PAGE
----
We use g++ compiler to turn provided C code into assembly language. To see the assembly code generated by the C compiler, we can use the “-S” option on the command line:
$ gcc -S filename.c
This will cause gcc to run the compiler, generating an assembly file. Suppose we write a C code and store it in a file name “geeks.c” .
Running the command:
$ gcc -S geeks.c
This will cause gcc to run the compiler, generating an assembly file geeks.s, and go no further. (Normally it would then invoke the assembler to generate an object- code file.)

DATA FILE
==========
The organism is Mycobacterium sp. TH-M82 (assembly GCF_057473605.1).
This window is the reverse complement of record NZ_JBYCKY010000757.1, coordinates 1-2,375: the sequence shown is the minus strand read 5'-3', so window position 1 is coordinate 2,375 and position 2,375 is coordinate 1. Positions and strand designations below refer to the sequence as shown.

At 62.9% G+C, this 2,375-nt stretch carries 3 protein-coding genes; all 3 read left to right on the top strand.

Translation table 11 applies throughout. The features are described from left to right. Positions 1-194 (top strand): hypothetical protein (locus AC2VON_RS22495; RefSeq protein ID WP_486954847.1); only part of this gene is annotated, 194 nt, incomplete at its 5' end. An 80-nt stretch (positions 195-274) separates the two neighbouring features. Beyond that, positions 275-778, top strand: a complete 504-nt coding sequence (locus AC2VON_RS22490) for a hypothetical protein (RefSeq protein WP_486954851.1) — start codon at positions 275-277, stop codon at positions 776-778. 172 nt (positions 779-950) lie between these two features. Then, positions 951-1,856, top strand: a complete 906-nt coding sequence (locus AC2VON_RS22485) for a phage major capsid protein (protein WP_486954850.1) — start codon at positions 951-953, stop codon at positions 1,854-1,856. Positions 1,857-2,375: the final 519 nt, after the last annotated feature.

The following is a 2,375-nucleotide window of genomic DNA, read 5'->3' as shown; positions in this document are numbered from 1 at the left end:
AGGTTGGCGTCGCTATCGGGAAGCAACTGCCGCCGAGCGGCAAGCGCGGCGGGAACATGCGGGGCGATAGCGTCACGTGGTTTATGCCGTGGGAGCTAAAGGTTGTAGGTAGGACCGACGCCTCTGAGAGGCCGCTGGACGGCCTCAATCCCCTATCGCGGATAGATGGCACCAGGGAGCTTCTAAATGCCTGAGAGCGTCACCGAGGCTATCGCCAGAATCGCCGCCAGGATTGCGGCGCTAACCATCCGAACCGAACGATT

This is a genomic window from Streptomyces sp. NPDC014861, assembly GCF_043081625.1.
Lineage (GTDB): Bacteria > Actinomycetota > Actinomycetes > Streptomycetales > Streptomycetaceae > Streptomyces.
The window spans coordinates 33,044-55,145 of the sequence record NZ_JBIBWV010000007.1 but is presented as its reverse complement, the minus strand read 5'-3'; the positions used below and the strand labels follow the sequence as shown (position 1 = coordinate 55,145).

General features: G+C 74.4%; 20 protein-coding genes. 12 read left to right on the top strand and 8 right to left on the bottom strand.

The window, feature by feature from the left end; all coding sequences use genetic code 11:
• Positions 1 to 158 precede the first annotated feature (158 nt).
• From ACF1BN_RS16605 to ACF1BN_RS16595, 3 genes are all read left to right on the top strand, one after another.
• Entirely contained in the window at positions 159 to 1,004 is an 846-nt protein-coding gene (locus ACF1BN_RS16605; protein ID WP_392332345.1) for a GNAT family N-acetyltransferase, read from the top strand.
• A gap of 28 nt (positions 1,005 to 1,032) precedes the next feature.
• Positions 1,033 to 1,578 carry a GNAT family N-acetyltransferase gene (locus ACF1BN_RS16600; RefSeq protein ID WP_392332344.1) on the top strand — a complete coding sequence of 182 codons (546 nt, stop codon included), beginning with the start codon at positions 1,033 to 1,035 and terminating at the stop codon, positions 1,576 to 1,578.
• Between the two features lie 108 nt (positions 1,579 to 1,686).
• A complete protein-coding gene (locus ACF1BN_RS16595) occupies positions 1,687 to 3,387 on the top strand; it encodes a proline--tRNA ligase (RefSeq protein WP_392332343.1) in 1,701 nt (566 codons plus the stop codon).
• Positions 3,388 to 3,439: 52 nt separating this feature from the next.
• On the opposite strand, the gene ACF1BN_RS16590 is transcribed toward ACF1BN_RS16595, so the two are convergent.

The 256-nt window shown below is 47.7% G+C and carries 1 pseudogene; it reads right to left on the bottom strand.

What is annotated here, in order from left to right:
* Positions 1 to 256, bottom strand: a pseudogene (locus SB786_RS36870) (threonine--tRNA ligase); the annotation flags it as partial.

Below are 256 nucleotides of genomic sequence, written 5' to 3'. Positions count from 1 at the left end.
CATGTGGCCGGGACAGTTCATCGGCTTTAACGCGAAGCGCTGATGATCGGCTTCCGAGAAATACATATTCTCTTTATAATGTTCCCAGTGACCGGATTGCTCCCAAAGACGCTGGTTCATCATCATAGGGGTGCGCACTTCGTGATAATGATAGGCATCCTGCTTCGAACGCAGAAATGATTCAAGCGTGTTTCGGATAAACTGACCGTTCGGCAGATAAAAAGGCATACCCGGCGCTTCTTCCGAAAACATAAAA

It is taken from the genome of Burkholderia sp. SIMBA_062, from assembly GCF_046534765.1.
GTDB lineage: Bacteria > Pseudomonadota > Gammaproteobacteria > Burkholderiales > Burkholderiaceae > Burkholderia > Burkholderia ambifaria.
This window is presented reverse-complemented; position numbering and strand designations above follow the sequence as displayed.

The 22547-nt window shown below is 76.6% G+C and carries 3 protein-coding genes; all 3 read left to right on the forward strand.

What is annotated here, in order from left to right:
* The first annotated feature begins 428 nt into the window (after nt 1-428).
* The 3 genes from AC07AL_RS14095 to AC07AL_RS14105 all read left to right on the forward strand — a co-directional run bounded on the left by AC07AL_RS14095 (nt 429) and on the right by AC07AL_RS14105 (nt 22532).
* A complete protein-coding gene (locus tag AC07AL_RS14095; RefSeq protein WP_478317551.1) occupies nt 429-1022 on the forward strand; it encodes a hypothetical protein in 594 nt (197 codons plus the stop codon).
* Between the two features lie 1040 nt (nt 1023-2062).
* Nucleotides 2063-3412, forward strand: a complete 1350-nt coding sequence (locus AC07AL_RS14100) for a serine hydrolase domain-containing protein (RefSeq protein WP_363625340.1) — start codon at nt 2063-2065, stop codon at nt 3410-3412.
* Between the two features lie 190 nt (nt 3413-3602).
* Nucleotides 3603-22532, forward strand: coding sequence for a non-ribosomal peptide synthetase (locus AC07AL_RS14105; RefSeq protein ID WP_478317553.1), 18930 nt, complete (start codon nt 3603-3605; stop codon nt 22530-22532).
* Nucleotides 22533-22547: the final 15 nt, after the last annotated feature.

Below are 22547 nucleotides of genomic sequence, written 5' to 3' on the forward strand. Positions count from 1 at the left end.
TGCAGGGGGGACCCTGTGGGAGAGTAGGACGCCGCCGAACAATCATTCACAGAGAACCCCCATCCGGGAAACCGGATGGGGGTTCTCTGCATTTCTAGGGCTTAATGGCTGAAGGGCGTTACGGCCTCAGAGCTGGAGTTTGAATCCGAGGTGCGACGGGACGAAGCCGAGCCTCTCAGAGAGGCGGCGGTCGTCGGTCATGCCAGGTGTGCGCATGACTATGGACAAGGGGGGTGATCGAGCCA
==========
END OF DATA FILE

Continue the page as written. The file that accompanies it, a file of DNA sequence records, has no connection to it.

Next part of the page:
The assembly-code file contains various declarations including the set of lines:
Each indented line in the above code corresponds to a single machine instruction. For example, the pushq instruction indicates that the contents of register %rbp should be pushed onto the program stack. All information about local variable names or data types has been stripped away. We still see a reference to the global
variable s= “GeeksforGeeks”, since the compiler has not yet determined where in memory this variable will be stored.
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